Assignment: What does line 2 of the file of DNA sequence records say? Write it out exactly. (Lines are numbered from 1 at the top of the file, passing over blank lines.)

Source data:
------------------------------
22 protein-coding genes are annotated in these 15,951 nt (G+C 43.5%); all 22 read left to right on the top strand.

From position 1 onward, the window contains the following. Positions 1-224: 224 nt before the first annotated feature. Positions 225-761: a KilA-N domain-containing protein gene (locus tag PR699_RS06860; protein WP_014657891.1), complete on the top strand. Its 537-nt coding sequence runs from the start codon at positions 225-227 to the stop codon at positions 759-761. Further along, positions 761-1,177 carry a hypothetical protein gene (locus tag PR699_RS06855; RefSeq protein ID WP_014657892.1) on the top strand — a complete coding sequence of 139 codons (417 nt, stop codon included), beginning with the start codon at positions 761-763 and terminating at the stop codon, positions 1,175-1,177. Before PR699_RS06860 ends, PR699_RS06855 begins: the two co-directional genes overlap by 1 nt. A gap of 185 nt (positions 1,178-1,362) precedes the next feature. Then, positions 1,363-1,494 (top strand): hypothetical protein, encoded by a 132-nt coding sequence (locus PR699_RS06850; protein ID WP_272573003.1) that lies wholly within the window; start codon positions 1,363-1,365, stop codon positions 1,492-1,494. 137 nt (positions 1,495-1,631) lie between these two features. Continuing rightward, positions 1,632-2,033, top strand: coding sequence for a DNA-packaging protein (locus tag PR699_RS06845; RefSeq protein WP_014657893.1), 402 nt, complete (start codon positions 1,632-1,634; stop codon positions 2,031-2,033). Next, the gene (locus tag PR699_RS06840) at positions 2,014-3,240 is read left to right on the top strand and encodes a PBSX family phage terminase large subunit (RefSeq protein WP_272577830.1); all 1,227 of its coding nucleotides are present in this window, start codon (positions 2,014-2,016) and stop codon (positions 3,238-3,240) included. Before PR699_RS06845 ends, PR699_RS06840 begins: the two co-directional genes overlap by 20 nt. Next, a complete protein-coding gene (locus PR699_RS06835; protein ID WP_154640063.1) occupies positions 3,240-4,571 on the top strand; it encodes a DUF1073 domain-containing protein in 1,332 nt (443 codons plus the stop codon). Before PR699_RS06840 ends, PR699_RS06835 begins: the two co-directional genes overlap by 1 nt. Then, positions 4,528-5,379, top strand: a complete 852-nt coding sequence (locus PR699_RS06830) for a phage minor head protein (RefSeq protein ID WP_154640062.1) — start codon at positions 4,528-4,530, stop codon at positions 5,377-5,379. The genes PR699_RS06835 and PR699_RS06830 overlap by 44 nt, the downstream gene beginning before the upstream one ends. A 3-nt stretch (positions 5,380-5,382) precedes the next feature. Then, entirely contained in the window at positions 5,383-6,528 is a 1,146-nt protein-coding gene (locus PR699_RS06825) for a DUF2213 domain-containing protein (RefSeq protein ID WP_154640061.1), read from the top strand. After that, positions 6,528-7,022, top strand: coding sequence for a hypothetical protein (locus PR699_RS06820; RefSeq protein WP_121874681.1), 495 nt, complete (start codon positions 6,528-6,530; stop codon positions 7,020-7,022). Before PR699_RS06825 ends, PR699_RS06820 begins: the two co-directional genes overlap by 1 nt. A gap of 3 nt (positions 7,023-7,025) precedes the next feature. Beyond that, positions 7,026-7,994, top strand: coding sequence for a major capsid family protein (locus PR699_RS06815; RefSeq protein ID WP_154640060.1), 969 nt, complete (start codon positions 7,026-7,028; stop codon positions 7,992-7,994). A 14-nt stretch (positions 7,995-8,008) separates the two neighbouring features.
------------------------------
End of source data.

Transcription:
From position 1 onward, the window contains the following. Positions 1-224: 224 nt before the first annotated feature. Positions 225-761: a KilA-N domain-containing protein gene (locus tag PR699_RS06860; protein WP_014657891.1), complete on the top strand. Its 537-nt coding sequence runs from the start codon at positions 225-227 to the stop codon at positions 759-761. Further along, positions 761-1,177 carry a hypothetical protein gene (locus tag PR699_RS06855; RefSeq protein ID WP_014657892.1) on the top strand — a complete coding sequence of 139 codons (417 nt, stop codon included), beginning with the start codon at positions 761-763 and terminating at the stop codon, positions 1,175-1,177. Before PR699_RS06860 ends, PR699_RS06855 begins: the two co-directional genes overlap by 1 nt. A gap of 185 nt (positions 1,178-1,362) precedes the next feature. Then, positions 1,363-1,494 (top strand): hypothetical protein, encoded by a 132-nt coding sequence (locus PR699_RS06850; protein ID WP_272573003.1) that lies wholly within the window; start codon positions 1,363-1,365, stop codon positions 1,492-1,494. 137 nt (positions 1,495-1,631) lie between these two features. Continuing rightward, positions 1,632-2,033, top strand: coding sequence for a DNA-packaging protein (locus tag PR699_RS06845; RefSeq protein WP_014657893.1), 402 nt, complete (start codon positions 1,632-1,634; stop codon positions 2,031-2,033). Next, the gene (locus tag PR699_RS06840) at positions 2,014-3,240 is read left to right on the top strand and encodes a PBSX family phage terminase large subunit (RefSeq protein WP_272577830.1); all 1,227 of its coding nucleotides are present in this window, start codon (positions 2,014-2,016) and stop codon (positions 3,238-3,240) included. Before PR699_RS06845 ends, PR699_RS06840 begins: the two co-directional genes overlap by 20 nt. Next, a complete protein-coding gene (locus PR699_RS06835; protein ID WP_154640063.1) occupies positions 3,240-4,571 on the top strand; it encodes a DUF1073 domain-containing protein in 1,332 nt (443 codons plus the stop codon). Before PR699_RS06840 ends, PR699_RS06835 begins: the two co-directional genes overlap by 1 nt. Then, positions 4,528-5,379, top strand: a complete 852-nt coding sequence (locus PR699_RS06830) for a phage minor head protein (RefSeq protein ID WP_154640062.1) — start codon at positions 4,528-4,530, stop codon at positions 5,377-5,379. The genes PR699_RS06835 and PR699_RS06830 overlap by 44 nt, the downstream gene beginning before the upstream one ends. A 3-nt stretch (positions 5,380-5,382) precedes the next feature. Then, entirely contained in the window at positions 5,383-6,528 is a 1,146-nt protein-coding gene (locus PR699_RS06825) for a DUF2213 domain-containing protein (RefSeq protein ID WP_154640061.1), read from the top strand. After that, positions 6,528-7,022, top strand: coding sequence for a hypothetical protein (locus PR699_RS06820; RefSeq protein WP_121874681.1), 495 nt, complete (start codon positions 6,528-6,530; stop codon positions 7,020-7,022). Before PR699_RS06825 ends, PR699_RS06820 begins: the two co-directional genes overlap by 1 nt. A gap of 3 nt (positions 7,023-7,025) precedes the next feature. Beyond that, positions 7,026-7,994, top strand: coding sequence for a major capsid family protein (locus PR699_RS06815; RefSeq protein ID WP_154640060.1), 969 nt, complete (start codon positions 7,026-7,028; stop codon positions 7,992-7,994). A 14-nt stretch (positions 7,995-8,008) separates the two neighbouring features.